Modeling of turbidite systems in deep-water, thrust-related bivergent anticlines
MetadataShow full item record
In deep-water fold and thrust belts, thrust-related folds that switch vergence along strike can occur and are considered to have a major impact on reservoir distribution (Higgins et al., 2009). Syn-sedimentary processes resulting from the initiation and propagation of these structures modify the sediments distribution and deposition, as well as the channels pathways. In this thesis, forward modeling is applied to simulate seven cases related to two listric, oppositely verging thrusts that initially grow separately but with growth, they link. The model is implemented by coupling two independent but related models. A pseudo-3D trishear model, which simulates the kinematic growth of the thrust-related anticlines in terms of parameters such as fault slip, trishear angle, and fault propagation to slip ratio; and a forward stratigraphic model (GPM), which simulates geomorphological variations as result of sediment transport and erosion in a deep-water, turbidite setting. The obtained models reveal that: a) the variation of the structure's center of curvature (Case 1 to 4) affects the confinement, migration and direction of the flow. After overpassing the structures the sediment distribution over the fan developed area can be i) a cone-shape fan elongated in the flow direction and ii) symmetrical cone-shape fan perpendicular to the strike of the structures; b) decreasing the TA and the P/S of one thrust with respect to the other (Case 5 and 6) can block and deflect the flow. The blocking and posterior deflection favor the sediments transported by the unsteady flow to be accumulated as amalgamated sand-rich layers, which are deposited and trapped against the structure. However, diffusion results do not suggest preferential deposition of possible reservoir units adjacent to the anticlines; and, c) decreasing the timestep (Case 7), provide more time to the sediments to be mixed. It creates a more heterogenous reservoir (if existing) with a potential decrease in petrophysical properties. These results highlight the sensible response of sedimentation to active deformation since the flow pathway is continuously deflected, blocked or both. Forward modeling techniques provide a better understanding of geological processes through time in order to perform predictive analysis of prospective sand-rich layers distribution. In addition, present an alternative exploration approach that can be applied in frontier zones where exploration data is limited.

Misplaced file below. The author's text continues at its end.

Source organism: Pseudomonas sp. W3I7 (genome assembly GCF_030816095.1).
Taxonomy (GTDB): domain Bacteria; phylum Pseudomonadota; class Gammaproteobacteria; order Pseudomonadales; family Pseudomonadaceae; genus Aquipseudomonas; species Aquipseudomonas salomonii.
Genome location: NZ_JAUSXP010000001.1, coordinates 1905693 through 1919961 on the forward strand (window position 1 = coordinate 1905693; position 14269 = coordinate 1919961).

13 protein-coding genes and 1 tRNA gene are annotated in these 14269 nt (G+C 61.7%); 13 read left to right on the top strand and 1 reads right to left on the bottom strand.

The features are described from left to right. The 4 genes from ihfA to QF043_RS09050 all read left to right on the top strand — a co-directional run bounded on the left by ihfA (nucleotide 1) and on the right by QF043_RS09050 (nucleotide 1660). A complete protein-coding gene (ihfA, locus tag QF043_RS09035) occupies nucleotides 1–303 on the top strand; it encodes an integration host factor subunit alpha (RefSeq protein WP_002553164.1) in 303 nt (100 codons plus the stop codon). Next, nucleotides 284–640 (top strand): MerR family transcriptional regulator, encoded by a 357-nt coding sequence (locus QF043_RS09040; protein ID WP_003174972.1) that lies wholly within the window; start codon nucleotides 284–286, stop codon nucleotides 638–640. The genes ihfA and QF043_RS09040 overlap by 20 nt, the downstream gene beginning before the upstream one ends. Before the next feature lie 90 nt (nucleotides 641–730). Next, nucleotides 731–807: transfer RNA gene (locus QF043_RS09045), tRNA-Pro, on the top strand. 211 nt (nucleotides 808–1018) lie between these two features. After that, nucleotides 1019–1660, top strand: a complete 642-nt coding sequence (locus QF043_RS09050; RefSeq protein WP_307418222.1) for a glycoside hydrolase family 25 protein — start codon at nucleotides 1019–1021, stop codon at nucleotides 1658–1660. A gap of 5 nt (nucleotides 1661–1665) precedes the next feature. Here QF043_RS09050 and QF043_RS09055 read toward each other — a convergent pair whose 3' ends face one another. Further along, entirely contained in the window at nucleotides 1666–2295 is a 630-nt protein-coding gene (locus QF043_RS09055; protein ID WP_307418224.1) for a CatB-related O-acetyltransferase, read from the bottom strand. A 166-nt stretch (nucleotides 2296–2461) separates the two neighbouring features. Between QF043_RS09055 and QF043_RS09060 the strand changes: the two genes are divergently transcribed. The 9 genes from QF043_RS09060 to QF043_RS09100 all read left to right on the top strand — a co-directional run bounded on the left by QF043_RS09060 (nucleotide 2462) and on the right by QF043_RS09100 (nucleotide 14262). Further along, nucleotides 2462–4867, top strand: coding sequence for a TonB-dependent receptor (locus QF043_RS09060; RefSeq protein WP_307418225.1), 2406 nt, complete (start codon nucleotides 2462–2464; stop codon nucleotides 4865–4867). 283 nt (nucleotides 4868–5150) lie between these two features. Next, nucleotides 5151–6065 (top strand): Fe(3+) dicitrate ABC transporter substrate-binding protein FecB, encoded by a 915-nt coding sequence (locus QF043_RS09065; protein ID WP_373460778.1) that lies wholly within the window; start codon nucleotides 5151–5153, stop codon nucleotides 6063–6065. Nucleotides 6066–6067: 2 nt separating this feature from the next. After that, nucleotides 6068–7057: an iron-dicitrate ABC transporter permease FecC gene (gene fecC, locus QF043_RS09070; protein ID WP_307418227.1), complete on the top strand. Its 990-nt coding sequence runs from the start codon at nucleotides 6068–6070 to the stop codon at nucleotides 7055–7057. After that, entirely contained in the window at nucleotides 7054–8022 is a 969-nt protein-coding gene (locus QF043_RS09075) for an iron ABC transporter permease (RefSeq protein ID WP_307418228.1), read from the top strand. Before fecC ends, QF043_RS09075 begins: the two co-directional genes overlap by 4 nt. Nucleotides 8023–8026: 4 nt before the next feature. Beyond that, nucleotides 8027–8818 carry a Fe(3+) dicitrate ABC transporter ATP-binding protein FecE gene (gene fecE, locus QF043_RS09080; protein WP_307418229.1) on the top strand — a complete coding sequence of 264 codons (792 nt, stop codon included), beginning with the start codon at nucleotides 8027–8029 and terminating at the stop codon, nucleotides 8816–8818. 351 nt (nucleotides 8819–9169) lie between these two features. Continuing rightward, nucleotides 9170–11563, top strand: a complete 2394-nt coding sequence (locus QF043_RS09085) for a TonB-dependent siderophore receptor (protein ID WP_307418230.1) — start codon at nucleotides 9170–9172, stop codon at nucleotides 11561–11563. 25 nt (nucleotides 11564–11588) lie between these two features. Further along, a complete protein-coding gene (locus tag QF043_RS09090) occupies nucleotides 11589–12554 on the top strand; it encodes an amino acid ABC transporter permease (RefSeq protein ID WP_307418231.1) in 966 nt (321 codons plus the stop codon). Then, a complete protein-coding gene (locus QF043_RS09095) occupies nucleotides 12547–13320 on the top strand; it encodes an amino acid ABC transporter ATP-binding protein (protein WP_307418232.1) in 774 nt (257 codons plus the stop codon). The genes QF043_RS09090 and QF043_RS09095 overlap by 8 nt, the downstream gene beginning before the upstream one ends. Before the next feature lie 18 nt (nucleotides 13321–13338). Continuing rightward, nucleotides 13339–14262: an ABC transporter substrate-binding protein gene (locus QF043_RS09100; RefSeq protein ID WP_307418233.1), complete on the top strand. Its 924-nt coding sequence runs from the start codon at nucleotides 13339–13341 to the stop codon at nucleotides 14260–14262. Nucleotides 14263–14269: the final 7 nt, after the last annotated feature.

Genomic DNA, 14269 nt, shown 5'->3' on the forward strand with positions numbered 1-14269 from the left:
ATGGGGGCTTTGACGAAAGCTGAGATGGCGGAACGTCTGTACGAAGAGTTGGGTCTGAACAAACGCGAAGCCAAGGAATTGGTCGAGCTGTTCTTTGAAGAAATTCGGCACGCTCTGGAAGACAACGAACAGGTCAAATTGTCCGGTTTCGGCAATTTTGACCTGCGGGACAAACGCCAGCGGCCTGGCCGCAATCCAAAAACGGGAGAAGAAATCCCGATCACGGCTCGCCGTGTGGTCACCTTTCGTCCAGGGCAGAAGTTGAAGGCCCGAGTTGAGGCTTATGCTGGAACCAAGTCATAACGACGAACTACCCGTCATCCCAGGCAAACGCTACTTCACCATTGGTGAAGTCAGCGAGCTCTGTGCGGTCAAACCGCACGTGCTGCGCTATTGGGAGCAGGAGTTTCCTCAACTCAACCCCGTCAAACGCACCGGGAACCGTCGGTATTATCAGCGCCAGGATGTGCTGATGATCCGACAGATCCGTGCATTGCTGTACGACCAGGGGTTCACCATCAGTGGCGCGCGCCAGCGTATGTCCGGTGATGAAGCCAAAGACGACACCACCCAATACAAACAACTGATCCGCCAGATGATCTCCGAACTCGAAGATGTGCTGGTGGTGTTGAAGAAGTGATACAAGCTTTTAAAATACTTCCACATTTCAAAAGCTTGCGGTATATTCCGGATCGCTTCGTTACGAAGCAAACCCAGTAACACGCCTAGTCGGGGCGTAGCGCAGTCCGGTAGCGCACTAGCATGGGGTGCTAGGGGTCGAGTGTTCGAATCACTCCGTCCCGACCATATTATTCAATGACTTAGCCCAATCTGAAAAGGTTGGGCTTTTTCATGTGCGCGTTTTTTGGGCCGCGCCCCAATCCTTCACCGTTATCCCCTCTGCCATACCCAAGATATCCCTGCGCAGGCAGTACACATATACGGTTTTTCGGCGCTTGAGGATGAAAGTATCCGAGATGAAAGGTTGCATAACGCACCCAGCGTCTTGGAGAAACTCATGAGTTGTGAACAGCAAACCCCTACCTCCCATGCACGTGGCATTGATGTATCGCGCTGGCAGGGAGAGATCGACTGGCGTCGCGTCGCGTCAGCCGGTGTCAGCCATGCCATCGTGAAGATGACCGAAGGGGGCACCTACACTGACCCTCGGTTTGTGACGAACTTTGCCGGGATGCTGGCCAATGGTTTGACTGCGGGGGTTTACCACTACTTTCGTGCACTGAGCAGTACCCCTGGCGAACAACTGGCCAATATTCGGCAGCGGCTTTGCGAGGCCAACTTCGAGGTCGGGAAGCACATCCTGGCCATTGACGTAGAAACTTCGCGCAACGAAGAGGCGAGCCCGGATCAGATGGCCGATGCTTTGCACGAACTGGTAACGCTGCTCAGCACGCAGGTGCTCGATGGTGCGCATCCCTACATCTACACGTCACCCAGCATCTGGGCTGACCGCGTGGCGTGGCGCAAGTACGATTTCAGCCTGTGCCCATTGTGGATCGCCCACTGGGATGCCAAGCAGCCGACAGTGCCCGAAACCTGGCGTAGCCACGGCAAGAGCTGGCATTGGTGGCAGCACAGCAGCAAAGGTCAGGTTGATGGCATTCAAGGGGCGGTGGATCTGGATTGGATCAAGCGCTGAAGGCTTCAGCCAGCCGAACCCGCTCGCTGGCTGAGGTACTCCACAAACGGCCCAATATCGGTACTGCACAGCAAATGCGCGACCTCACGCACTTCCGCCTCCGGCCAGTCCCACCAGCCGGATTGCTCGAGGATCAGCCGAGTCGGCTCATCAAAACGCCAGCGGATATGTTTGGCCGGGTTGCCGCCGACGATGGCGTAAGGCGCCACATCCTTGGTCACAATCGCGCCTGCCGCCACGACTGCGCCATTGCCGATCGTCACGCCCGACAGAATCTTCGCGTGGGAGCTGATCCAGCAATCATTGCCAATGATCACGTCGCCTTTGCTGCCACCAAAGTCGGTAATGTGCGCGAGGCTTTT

Master's thesis in Petroleum Geosciences Engineering